You are ready to contact an art consultant when you have a good-sized body of work of consistent quality and style. It’s not so different from approaching a gallery.
Art consultants are in larger cities for the most part. You can find them in your yellow pages under Art / Art Dealers / Art Galleries / etc. (They're listed under Art Galleries in the Denver phone book.) As with everything in your career, start with the ones closest to you before expanding into other markets. Keep in mind, too, that many one-person firms might not advertise in the yellow pages, so you need to be on the lookout for them in newspapers and on the Internet. (Art consultants are often written up in local business news.)
Before you approach art consultants, find out about their clients and their requirements for artist submissions, just as you would do before you sent your stuff off to a gallery.
I cannot attest to the usefulness of them, but have found art consultant mailing lists from Caroll Michels and from ArtNetwork. You can also build your own, qualified list of consultants.
Approach an art consultant as you would a gallery. Start with printed images and/or postcards. Include a resume and statement if they help explain your work. A larger firm would have someone on staff to wade through various submissions before they get to the owner or partners, so your work has to get past several stages of vetting. If they like what they see, they might ask you for slides or visit your website. If they find something they think would work for a client, they will want to see the work in person. It’s a process that takes time to match up your work with clients’ tastes.
6 thoughts on “Finding and Contacting Art Consultants”
My name is Chris and I was just browsing the internet looking for jobs in art. I started to look as these blogs in aart consulting and your blog came up. The real experience I have is working at an art gallery that for past last three years assisting the owner in sales, and customer assistance. As well as going to the Jacob Javitis center in New York City, and working there for the Art gallery owner selling art work during the art expo show. I have art history knowledge but I went to school for studio art and graphics. Currently I hold a BFA in graphics and design. Presently I work in a school teaching multiply challenged children and aiding the other teachers in art. As I have enjoyed Art so much I would love to build on my art knowledge and further my learning in this field. Its so hard to find art consulting jobs I was wondering if you knew of any, or at least where I could look? Thank you Chris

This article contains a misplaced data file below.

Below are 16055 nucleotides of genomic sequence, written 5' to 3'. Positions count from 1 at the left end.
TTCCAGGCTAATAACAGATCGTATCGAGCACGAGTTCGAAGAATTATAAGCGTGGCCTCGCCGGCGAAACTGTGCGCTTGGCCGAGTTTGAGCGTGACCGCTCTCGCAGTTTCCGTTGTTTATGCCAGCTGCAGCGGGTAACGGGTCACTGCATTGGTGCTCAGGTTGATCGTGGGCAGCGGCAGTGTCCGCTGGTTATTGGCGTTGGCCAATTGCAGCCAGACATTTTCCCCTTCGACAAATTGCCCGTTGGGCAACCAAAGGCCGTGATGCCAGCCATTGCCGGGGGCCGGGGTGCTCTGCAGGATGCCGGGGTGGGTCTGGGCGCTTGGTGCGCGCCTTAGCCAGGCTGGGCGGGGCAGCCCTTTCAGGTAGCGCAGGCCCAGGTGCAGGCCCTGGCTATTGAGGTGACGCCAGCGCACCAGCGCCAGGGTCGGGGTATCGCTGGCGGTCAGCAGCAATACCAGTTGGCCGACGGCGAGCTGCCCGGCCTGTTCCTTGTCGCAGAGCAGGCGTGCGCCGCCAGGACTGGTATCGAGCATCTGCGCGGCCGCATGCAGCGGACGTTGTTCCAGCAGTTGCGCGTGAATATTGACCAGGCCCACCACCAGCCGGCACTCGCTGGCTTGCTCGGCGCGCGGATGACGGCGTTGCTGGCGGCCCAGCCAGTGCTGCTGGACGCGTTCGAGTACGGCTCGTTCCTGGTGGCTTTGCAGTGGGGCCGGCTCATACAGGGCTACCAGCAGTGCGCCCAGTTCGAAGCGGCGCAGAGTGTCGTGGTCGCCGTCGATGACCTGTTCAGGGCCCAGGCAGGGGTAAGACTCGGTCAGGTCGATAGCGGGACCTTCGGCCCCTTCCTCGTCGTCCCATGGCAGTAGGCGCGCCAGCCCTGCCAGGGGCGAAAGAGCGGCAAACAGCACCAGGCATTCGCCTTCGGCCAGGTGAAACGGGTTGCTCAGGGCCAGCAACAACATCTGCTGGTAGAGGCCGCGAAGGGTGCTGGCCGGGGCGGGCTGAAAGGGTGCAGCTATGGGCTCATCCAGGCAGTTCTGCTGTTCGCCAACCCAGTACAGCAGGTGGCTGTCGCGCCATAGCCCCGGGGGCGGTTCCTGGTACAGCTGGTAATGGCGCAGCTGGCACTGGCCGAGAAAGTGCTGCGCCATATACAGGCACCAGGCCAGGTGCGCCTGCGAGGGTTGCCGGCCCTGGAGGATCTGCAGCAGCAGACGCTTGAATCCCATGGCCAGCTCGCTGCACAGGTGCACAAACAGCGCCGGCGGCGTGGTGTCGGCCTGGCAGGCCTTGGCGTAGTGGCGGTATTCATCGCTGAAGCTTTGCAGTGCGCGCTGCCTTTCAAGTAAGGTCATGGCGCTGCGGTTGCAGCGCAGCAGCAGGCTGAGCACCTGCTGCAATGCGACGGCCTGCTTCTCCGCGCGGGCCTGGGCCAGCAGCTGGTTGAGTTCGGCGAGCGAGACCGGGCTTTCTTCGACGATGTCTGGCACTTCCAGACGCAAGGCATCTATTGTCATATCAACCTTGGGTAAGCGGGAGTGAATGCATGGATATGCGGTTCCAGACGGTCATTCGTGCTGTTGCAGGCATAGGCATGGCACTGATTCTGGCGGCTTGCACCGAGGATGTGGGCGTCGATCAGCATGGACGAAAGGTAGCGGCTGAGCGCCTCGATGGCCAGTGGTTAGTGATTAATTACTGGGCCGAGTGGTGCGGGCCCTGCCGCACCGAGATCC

Can anyone supply a list of art consultants that see corporate clients?
I am interested in finding out if anyone who has experience as an art consultant or worked with one would know how they work with a client-do they charge the client by the hour or get paid commission from the gallery/artist?
Art consulting is a great business, myself and others have made a lot of money with it. I gave a basic idea on how to become an art consultant in my article.
Just a quick note: You can provide the best art, in the best frames, at the best prices, with the best customer service, yet if the art is not hung correctly, it is all for not.
We travel throughout the United States, with costs that rival your local installers. Our work ethic and experience are second to none. We dress professionally, go above and beyond expectations, and promise to be a good impression, for you, to your customers.
Pingback: Art Marketing Action: Plan for a fruitful meeting — Art Biz Blog